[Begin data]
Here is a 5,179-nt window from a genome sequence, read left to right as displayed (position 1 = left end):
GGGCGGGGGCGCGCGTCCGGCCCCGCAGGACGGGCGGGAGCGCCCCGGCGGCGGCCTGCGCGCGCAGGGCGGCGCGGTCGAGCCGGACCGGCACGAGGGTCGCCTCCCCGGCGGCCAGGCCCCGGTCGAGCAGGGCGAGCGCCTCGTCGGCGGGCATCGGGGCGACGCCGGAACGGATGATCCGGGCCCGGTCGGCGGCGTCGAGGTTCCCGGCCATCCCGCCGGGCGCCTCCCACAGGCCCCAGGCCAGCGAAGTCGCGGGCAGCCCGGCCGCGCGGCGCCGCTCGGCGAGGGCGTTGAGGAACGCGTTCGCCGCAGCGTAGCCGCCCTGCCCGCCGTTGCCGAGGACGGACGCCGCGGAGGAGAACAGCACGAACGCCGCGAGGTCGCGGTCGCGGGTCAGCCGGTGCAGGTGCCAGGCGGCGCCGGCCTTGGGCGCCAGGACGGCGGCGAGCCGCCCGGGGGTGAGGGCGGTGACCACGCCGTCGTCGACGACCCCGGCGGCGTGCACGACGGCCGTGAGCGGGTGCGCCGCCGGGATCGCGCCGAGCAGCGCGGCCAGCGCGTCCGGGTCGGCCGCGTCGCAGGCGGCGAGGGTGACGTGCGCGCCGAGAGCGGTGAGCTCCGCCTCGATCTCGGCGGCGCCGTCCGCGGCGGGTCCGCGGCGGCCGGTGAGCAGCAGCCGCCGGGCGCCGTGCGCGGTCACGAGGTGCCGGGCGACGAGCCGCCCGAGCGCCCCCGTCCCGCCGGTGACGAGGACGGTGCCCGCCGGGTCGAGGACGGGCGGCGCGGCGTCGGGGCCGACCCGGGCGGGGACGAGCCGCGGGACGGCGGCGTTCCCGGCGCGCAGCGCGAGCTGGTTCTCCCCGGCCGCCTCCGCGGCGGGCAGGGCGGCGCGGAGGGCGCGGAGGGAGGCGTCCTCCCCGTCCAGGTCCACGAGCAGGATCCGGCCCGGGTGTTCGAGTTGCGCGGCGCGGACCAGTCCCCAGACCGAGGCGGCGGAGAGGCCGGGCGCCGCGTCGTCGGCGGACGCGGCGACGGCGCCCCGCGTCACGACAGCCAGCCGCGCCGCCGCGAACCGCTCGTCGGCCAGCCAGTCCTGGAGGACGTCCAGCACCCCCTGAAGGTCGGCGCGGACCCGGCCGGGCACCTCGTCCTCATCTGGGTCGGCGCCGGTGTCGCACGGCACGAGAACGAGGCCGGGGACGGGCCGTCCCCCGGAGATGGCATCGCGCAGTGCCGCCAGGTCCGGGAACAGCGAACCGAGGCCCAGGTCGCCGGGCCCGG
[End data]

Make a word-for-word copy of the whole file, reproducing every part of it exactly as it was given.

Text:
Here is a 5,179-nt window from a genome sequence, read left to right as displayed (position 1 = left end):
GGGCGGGGGCGCGCGTCCGGCCCCGCAGGACGGGCGGGAGCGCCCCGGCGGCGGCCTGCGCGCGCAGGGCGGCGCGGTCGAGCCGGACCGGCACGAGGGTCGCCTCCCCGGCGGCCAGGCCCCGGTCGAGCAGGGCGAGCGCCTCGTCGGCGGGCATCGGGGCGACGCCGGAACGGATGATCCGGGCCCGGTCGGCGGCGTCGAGGTTCCCGGCCATCCCGCCGGGCGCCTCCCACAGGCCCCAGGCCAGCGAAGTCGCGGGCAGCCCGGCCGCGCGGCGCCGCTCGGCGAGGGCGTTGAGGAACGCGTTCGCCGCAGCGTAGCCGCCCTGCCCGCCGTTGCCGAGGACGGACGCCGCGGAGGAGAACAGCACGAACGCCGCGAGGTCGCGGTCGCGGGTCAGCCGGTGCAGGTGCCAGGCGGCGCCGGCCTTGGGCGCCAGGACGGCGGCGAGCCGCCCGGGGGTGAGGGCGGTGACCACGCCGTCGTCGACGACCCCGGCGGCGTGCACGACGGCCGTGAGCGGGTGCGCCGCCGGGATCGCGCCGAGCAGCGCGGCCAGCGCGTCCGGGTCGGCCGCGTCGCAGGCGGCGAGGGTGACGTGCGCGCCGAGAGCGGTGAGCTCCGCCTCGATCTCGGCGGCGCCGTCCGCGGCGGGTCCGCGGCGGCCGGTGAGCAGCAGCCGCCGGGCGCCGTGCGCGGTCACGAGGTGCCGGGCGACGAGCCGCCCGAGCGCCCCCGTCCCGCCGGTGACGAGGACGGTGCCCGCCGGGTCGAGGACGGGCGGCGCGGCGTCGGGGCCGACCCGGGCGGGGACGAGCCGCGGGACGGCGGCGTTCCCGGCGCGCAGCGCGAGCTGGTTCTCCCCGGCCGCCTCCGCGGCGGGCAGGGCGGCGCGGAGGGCGCGGAGGGAGGCGTCCTCCCCGTCCAGGTCCACGAGCAGGATCCGGCCCGGGTGTTCGAGTTGCGCGGCGCGGACCAGTCCCCAGACCGAGGCGGCGGAGAGGCCGGGCGCCGCGTCGTCGGCGGACGCGGCGACGGCGCCCCGCGTCACGACAGCCAGCCGCGCCGCCGCGAACCGCTCGTCGGCCAGCCAGTCCTGGAGGACGTCCAGCACCCCCTGAAGGTCGGCGCGGACCCGGCCGGGCACCTCGTCCTCATCTGGGTCGGCGCCGGTGTCGCACGGCACGAGAACGAGGCCGGGGACGGGCCGTCCCCCGGAGATGGCATCGCGCAGTGCCGCCAGGTCCGGGAACAGCGAACCGAGGCCCAGGTCGCCGGGCCCGG